Anheuser-Busch Briefing Center, U.S. Chamber of Commerce
1615 H St NW, Washington, D.C.
Registration and Breakfast: 8:00 a.m.-8:30 a.m.
With the looming fiscal cliff, it sometimes feels like we’re all swimming in shadowed, murky waters. What is the fiscal cliff and what should we do about it?
The fiscal cliff is a swift dose of austerity administered for a manufactured crisis. Its toxic mix of simultaneous spending cuts and tax increases will contract the economy by 4% in calendar year 2013, leading to recession and unemployment at over 9%. You can see a full breakdown in the infographic below the fold. These measures will be felt gradually, but financial markets may not wait to pronounce judgment. It’s a bad outcome of bad policy.
What’s clear is that the fiscal cliff is a microcosm of much bigger challenges. Current policies have placed us on what the CBO calls “the explosive path of federal debt.” In twelve years’ time we’ll face the exhaustion of Medicare Part A followed by Social Security’s fall some ten years later. Moreover, today’s fragile economy reflects a larger poverty of opportunity.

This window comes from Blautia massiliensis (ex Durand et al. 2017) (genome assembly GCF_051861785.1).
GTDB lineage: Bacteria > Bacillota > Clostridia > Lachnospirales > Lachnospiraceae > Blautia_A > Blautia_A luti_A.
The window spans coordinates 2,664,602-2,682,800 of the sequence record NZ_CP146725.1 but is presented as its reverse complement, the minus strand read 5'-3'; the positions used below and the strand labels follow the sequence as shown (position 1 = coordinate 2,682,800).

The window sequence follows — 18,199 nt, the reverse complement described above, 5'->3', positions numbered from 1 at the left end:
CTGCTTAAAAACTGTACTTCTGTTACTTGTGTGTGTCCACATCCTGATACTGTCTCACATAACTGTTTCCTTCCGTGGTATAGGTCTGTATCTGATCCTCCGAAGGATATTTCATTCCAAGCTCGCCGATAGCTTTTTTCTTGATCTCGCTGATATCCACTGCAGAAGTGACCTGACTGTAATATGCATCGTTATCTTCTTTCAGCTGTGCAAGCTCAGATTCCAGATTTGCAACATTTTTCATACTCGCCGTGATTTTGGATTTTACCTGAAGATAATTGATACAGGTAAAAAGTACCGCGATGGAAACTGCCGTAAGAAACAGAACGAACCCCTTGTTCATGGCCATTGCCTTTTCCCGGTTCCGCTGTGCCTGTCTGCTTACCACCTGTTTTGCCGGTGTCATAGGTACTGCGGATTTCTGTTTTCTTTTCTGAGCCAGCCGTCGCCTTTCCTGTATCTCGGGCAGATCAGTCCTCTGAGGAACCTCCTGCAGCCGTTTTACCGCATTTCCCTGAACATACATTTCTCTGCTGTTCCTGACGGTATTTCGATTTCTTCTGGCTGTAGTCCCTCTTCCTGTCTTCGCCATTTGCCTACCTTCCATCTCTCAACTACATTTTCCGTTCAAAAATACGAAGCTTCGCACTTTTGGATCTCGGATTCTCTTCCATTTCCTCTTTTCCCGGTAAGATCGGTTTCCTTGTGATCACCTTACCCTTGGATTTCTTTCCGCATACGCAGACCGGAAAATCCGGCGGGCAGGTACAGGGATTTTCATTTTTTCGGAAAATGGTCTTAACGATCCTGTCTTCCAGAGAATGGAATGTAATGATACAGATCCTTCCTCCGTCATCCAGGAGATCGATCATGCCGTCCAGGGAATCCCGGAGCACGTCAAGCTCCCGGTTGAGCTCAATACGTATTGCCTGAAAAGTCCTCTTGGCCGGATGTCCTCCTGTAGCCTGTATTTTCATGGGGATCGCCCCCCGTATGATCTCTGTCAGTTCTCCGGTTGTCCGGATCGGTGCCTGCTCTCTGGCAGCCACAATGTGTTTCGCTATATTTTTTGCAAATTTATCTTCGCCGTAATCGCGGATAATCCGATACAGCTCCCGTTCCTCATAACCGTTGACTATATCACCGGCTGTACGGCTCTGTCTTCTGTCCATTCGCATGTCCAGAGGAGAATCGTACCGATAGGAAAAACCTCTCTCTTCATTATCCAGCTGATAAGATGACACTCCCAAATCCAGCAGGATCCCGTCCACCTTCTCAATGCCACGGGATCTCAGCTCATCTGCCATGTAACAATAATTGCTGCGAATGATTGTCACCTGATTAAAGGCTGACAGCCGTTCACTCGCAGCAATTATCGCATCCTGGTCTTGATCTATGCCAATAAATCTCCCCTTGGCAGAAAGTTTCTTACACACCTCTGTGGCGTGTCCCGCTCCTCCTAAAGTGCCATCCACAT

What then shall we do? First, do no harm. The central virtues of a deficit deal must revolve around doing what is best for the American people—today and tomorrow.
Second, we must put our financial house in order. It’s not simply a matter of avoiding the fiscal cliff; we must remember the much larger cliffs ahead. Whether we talk about taxes or spending, both sets of policies must be set on a stronger foundation.
Third, let growth be the goal. Politics may be able to sink an economy, but it takes the free enterprise system to save it. That means restoring our economy to its full potential and beyond. America’s energy abundance, for instance, represents some 1.3 million new jobs by 2020. Yet at present, America’s economy is underperforming by nearly $1 trillion. We can do better.
We’ve leapt into a muddy current, thinking that we can play chicken with the cliff ahead and win. We can’t, at least in the direction we’re swimming. There is no avoiding the tough choices our economy faces. As we look for ways out, we must keep in mind these basic facts and principles.